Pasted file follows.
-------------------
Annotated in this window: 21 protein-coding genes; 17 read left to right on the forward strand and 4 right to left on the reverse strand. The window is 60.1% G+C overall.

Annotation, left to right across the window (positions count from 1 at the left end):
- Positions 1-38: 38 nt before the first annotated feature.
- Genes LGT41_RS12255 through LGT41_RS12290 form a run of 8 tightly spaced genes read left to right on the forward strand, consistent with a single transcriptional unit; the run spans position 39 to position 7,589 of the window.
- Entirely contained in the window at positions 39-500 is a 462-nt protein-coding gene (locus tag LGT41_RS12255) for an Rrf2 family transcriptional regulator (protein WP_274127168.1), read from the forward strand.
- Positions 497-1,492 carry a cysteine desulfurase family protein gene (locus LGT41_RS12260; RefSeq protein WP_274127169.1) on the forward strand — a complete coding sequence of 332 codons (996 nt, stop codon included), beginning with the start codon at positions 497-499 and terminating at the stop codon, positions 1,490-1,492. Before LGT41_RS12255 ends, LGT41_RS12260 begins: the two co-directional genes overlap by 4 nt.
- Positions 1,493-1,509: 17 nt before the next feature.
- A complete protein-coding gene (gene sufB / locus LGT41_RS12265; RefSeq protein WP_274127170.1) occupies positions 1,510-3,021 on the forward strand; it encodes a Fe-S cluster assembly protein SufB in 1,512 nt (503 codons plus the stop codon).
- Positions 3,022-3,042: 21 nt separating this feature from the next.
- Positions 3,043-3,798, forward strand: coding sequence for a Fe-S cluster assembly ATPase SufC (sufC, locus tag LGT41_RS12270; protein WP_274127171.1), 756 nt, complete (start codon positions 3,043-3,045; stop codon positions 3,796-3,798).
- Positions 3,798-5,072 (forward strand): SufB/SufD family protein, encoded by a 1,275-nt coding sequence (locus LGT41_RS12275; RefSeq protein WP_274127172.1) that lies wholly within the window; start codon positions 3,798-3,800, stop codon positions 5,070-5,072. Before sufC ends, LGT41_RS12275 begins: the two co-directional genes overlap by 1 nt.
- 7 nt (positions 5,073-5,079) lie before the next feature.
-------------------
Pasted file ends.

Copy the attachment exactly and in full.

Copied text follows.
Annotated in this window: 21 protein-coding genes; 17 read left to right on the forward strand and 4 right to left on the reverse strand. The window is 60.1% G+C overall.

Annotation, left to right across the window (positions count from 1 at the left end):
- Positions 1-38: 38 nt before the first annotated feature.
- Genes LGT41_RS12255 through LGT41_RS12290 form a run of 8 tightly spaced genes read left to right on the forward strand, consistent with a single transcriptional unit; the run spans position 39 to position 7,589 of the window.
- Entirely contained in the window at positions 39-500 is a 462-nt protein-coding gene (locus tag LGT41_RS12255) for an Rrf2 family transcriptional regulator (protein WP_274127168.1), read from the forward strand.
- Positions 497-1,492 carry a cysteine desulfurase family protein gene (locus LGT41_RS12260; RefSeq protein WP_274127169.1) on the forward strand — a complete coding sequence of 332 codons (996 nt, stop codon included), beginning with the start codon at positions 497-499 and terminating at the stop codon, positions 1,490-1,492. Before LGT41_RS12255 ends, LGT41_RS12260 begins: the two co-directional genes overlap by 4 nt.
- Positions 1,493-1,509: 17 nt before the next feature.
- A complete protein-coding gene (gene sufB / locus LGT41_RS12265; RefSeq protein WP_274127170.1) occupies positions 1,510-3,021 on the forward strand; it encodes a Fe-S cluster assembly protein SufB in 1,512 nt (503 codons plus the stop codon).
- Positions 3,022-3,042: 21 nt separating this feature from the next.
- Positions 3,043-3,798, forward strand: coding sequence for a Fe-S cluster assembly ATPase SufC (sufC, locus tag LGT41_RS12270; protein WP_274127171.1), 756 nt, complete (start codon positions 3,043-3,045; stop codon positions 3,796-3,798).
- Positions 3,798-5,072 (forward strand): SufB/SufD family protein, encoded by a 1,275-nt coding sequence (locus LGT41_RS12275; RefSeq protein WP_274127172.1) that lies wholly within the window; start codon positions 3,798-3,800, stop codon positions 5,070-5,072. Before sufC ends, LGT41_RS12275 begins: the two co-directional genes overlap by 1 nt.
- 7 nt (positions 5,073-5,079) lie before the next feature.